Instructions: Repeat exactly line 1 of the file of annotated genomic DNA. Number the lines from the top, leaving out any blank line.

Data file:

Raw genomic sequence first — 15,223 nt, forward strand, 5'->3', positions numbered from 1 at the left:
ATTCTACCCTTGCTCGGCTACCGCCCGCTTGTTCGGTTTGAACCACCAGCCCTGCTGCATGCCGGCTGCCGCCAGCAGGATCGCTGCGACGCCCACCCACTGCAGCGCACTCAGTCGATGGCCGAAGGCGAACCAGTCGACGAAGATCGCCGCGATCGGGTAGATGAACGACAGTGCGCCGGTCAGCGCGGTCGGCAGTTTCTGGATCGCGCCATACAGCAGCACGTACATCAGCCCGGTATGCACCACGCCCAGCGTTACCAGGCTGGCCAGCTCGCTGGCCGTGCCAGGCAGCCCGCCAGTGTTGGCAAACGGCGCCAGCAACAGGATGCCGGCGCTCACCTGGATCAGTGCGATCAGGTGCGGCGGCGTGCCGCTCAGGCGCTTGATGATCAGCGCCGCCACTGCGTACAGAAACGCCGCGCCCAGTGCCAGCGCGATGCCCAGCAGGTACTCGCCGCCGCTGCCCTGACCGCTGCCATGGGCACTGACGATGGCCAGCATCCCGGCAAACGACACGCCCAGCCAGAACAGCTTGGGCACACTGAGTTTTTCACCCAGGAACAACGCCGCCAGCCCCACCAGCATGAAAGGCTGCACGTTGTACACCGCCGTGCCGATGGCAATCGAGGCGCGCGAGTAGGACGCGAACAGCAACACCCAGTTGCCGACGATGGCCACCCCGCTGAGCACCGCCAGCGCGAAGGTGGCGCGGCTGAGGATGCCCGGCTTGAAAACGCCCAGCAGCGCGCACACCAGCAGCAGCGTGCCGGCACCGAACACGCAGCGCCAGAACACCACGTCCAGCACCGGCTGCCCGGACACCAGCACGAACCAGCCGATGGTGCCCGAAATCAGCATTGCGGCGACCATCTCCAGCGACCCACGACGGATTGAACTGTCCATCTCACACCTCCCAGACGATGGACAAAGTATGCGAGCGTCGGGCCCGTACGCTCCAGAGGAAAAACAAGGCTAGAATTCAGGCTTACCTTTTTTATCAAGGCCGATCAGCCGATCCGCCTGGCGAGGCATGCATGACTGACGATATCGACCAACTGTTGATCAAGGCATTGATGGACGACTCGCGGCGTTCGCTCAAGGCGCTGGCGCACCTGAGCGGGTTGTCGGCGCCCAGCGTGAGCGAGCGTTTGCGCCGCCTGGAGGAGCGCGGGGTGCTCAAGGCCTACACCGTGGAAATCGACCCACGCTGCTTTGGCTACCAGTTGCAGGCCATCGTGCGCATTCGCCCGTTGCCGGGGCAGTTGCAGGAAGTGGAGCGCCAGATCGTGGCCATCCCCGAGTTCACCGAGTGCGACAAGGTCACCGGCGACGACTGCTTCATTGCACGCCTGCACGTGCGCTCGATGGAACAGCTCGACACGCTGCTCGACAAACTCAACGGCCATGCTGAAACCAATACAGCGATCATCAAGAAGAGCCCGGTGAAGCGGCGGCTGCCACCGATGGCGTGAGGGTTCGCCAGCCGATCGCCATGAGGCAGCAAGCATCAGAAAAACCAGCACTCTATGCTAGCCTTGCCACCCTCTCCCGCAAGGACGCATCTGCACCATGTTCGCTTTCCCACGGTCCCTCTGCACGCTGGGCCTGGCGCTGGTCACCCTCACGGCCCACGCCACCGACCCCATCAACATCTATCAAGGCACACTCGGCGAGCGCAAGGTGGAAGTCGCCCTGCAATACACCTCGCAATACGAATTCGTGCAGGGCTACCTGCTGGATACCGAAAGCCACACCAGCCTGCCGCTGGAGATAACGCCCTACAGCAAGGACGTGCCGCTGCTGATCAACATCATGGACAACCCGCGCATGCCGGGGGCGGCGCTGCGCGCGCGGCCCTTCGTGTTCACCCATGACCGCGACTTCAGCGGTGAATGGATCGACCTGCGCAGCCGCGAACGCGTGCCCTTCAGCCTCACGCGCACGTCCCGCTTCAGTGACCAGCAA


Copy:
Raw genomic sequence first — 15,223 nt, forward strand, 5'->3', positions numbered from 1 at the left: